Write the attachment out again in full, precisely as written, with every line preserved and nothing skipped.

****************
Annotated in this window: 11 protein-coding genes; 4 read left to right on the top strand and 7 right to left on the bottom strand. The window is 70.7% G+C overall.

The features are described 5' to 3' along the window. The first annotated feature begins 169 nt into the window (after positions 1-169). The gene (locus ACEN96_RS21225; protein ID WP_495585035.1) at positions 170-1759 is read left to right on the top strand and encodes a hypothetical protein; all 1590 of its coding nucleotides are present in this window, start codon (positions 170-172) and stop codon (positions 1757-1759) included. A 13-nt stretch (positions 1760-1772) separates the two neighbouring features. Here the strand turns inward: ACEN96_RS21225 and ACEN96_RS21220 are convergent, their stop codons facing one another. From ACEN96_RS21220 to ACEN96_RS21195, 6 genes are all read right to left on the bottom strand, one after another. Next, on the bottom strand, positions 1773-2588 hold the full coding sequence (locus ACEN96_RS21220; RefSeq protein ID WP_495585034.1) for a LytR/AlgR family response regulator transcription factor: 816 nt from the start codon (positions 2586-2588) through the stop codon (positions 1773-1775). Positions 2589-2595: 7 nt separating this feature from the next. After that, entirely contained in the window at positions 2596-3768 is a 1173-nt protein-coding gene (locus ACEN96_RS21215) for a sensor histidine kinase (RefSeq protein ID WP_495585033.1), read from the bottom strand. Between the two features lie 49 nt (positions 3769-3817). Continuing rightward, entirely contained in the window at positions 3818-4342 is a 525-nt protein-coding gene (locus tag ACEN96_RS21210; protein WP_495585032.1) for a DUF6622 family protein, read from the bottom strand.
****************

Annotated in this window: 11 protein-coding genes; 4 read left to right on the top strand and 7 right to left on the bottom strand. The window is 70.7% G+C overall.

The features are described 5' to 3' along the window. The first annotated feature begins 169 nt into the window (after positions 1-169). The gene (locus ACEN96_RS21225; protein ID WP_495585035.1) at positions 170-1759 is read left to right on the top strand and encodes a hypothetical protein; all 1590 of its coding nucleotides are present in this window, start codon (positions 170-172) and stop codon (positions 1757-1759) included. A 13-nt stretch (positions 1760-1772) separates the two neighbouring features. Here the strand turns inward: ACEN96_RS21225 and ACEN96_RS21220 are convergent, their stop codons facing one another. From ACEN96_RS21220 to ACEN96_RS21195, 6 genes are all read right to left on the bottom strand, one after another. Next, on the bottom strand, positions 1773-2588 hold the full coding sequence (locus ACEN96_RS21220; RefSeq protein ID WP_495585034.1) for a LytR/AlgR family response regulator transcription factor: 816 nt from the start codon (positions 2586-2588) through the stop codon (positions 1773-1775). Positions 2589-2595: 7 nt separating this feature from the next. After that, entirely contained in the window at positions 2596-3768 is a 1173-nt protein-coding gene (locus ACEN96_RS21215) for a sensor histidine kinase (RefSeq protein ID WP_495585033.1), read from the bottom strand. Between the two features lie 49 nt (positions 3769-3817). Continuing rightward, entirely contained in the window at positions 3818-4342 is a 525-nt protein-coding gene (locus tag ACEN96_RS21210; protein WP_495585032.1) for a DUF6622 family protein, read from the bottom strand.